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Why designing for mobile CRM has been falling flat

While companies are hot to trot on mobile CRM, they can lose sight of the purpose of mobile tasks: to bring efficiency and productivity.

While companies are hot to trot on mobile customer relationship management (CRM), creating effective mobile environments that work for users can be a tall order. Reducing tasks down to a few clicks that users can complete in a mobile view requires breaking them down to their essence and putting the user front and center. And designing for mobile can be tough when the market is fragmented and there are so many devices available, with varying capabilities.

With mobile CRM applications, salespeople and marketers should be able to quickly create a new prospect record, take notes or send email to customers without getting buried in a series of scrolls, swipes and clicks that are designed for PC-based tasks. So, mobile CRM design can't just take the desktop and translate it to a tablet. Instead, designing mobile CRM means rethinking how we create workflows in the software, simplifying and diluting steps and putting users' ease of access and productivity first. But CRM vendors -- and companies customizing their CRM for users -- aren't always ready to make these changes.

So, how can we bridge the gap in terms of how users want to use mobile for CRM and how they can use it today? Let's take a look.

Understanding users' mobile habits

One of the key uses for mobile CRM is greater productivity and efficiency. But to gain those efficiencies, companies need to define fundamental needs to accelerate workers' day-to-day performance. Companies can only move forward with mobile CRM when they have a grasp on what workers do when they are at a client meeting, in the airport or trying to send a marketing email from the train, and what makes sense for these scenarios. This may be the single biggest factor in solid mobile CRM design.

But many companies struggle with mobile adoption because they customize too much when mobile tasks should be simple and uncomplicated instead. Well-designed mobile CRM software will distill tasks down to their essence and complete tasks in just a few clicks rather than requiring a good deal of scrolling or clicking through screens. It should also be easy to go back to previous screens or to undo recent actions, and any completed task should also be editable. Because the mobile environment can introduce trigger-happy users or error-prone data entry, it should always be easy to revisit one's recent tasks in mobile CRM.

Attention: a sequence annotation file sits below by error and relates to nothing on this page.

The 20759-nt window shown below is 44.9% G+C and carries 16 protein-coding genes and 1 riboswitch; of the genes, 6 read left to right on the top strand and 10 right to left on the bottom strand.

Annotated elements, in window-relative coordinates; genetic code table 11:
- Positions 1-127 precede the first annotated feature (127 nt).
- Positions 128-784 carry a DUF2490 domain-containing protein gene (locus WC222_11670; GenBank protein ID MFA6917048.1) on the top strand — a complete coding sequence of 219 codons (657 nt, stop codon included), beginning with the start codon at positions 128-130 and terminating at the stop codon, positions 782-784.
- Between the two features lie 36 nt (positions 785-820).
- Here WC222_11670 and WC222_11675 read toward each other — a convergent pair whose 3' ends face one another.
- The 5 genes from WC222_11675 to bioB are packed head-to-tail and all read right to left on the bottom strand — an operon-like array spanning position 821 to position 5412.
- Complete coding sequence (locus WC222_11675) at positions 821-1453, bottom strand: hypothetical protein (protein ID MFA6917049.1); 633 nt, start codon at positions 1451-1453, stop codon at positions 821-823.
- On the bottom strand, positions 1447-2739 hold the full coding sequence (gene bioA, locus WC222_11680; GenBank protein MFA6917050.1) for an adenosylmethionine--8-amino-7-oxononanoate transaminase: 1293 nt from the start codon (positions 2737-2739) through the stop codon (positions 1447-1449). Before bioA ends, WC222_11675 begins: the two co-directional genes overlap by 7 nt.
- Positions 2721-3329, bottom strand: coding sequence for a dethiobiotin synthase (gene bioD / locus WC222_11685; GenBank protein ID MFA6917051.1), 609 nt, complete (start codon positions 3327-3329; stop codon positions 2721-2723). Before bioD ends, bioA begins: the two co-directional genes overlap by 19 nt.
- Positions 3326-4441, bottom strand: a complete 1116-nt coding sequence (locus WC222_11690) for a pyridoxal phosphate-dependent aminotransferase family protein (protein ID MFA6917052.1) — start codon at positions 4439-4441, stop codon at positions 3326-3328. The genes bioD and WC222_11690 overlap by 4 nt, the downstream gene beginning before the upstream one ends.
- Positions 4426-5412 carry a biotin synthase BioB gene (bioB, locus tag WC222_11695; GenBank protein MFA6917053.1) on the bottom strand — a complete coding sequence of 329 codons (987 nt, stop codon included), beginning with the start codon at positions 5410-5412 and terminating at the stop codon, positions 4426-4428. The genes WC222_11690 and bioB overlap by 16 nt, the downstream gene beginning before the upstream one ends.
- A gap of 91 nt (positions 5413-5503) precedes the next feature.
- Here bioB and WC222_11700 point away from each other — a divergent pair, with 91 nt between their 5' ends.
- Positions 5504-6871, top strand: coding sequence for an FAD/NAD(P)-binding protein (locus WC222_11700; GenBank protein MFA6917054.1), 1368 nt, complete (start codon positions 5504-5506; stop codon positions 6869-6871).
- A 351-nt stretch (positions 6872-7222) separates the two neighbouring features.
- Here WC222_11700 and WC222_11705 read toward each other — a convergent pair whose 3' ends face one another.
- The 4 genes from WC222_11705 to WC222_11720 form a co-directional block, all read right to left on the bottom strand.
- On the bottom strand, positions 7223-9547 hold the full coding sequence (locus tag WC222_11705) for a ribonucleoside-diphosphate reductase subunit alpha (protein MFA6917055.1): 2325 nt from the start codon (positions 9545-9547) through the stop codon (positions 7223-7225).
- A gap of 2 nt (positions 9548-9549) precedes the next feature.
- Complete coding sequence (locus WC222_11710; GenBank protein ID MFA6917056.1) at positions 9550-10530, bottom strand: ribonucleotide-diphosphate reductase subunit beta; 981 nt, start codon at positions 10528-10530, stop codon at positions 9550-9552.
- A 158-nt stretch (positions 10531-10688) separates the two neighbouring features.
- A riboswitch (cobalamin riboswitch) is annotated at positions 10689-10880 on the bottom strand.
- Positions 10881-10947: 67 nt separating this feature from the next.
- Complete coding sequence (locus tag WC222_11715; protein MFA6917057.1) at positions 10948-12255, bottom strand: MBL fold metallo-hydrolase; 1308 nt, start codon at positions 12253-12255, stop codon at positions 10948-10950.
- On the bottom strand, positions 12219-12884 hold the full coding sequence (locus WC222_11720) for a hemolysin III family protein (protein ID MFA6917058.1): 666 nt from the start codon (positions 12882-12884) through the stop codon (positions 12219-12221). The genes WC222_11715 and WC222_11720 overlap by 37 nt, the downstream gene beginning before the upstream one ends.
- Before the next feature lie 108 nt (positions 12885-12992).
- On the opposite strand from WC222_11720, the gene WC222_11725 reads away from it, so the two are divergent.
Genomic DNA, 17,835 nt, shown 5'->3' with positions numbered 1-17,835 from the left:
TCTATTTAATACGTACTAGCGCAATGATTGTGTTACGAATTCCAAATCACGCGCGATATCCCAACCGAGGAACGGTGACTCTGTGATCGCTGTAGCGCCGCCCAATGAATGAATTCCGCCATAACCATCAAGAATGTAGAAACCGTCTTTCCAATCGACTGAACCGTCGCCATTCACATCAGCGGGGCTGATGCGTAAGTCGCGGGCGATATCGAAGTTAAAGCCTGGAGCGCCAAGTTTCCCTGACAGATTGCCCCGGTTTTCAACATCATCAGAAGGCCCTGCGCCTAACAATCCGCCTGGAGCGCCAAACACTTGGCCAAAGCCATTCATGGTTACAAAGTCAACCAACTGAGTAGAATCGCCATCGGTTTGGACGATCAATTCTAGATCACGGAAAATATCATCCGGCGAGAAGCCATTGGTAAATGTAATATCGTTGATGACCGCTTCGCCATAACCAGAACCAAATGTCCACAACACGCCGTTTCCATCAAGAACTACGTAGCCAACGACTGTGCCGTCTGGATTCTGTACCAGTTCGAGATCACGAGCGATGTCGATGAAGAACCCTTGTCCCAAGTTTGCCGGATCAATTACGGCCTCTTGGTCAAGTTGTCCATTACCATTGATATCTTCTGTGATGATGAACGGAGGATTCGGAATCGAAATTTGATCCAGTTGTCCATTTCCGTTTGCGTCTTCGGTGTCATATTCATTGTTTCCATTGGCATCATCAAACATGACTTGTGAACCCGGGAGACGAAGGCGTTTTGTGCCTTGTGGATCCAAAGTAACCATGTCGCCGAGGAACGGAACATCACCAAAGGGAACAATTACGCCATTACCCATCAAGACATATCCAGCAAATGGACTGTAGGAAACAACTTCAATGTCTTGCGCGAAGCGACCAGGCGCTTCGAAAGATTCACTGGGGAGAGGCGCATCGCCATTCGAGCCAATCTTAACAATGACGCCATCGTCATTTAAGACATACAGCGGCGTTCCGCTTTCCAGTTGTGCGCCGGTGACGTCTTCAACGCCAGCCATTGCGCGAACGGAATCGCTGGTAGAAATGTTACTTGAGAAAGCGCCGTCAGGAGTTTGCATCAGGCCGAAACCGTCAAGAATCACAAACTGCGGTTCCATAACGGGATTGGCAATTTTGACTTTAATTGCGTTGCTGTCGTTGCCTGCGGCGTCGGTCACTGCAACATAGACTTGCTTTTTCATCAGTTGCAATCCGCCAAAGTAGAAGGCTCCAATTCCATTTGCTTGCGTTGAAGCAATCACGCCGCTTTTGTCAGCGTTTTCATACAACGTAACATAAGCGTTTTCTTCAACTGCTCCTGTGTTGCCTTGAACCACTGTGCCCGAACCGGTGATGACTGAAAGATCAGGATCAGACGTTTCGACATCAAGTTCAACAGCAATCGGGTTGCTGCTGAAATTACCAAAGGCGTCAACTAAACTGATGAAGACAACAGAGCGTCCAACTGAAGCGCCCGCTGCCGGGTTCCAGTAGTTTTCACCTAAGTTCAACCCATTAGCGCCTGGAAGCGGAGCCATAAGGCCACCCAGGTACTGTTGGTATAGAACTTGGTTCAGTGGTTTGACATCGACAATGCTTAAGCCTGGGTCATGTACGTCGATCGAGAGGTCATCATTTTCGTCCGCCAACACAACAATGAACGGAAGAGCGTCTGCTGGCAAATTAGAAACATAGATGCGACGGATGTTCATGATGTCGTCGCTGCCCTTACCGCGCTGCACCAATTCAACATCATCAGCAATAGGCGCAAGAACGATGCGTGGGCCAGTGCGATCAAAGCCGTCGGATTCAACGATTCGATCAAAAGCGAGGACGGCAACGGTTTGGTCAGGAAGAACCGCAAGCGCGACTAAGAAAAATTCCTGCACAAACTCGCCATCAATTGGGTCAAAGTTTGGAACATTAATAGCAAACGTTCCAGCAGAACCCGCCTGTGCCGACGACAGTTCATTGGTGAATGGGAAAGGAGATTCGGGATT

For mobile CRM to work, companies need to start from scratch.

Most user companies take a piecemeal approach to making CRM platforms mobile-ready, adding fields and forms, and creating a cumbersome mobile platform that is difficult to use. Companies need to cease weighing these apps down with small enhancements and start rethinking tasks for a mobile environment.

Companies also need to design for smartphones and tablets, because they offer different scenarios for use and different feature sets. This is becoming even more of an issue as vendors release new iterations of these devices, as there are scenarios that are more tablet- than phone-friendly, such as dashboards, reports and analytics.

For mobile CRM to work, companies need to start from scratch. Consider this an opportunity to avoid the pitfalls discussed earlier, or else you may fail in your mobile CRM efforts. From a practical standpoint, you should at least analyze the current state of your platform, user needs, and the evolution of technology every couple of years in order to stay on top of providing the optimal solution.

Next Steps

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Dig Deeper on Customer relationship management (CRM)

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When my company reaches out to clients and customers with mobile devices, we have a three-tiered goal in mind: Ease of use, an intuitive user interface, and consistency with the communications going cross-platform. With more business being done on mobile devices, this is impressive for our company. Also knowing that many mobile device users have a base system in their home or office means the cross-platform aspect is crucial to our mobile device uses.
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What are the main goals your company tries to accomplish when it engages customers on mobile devices?
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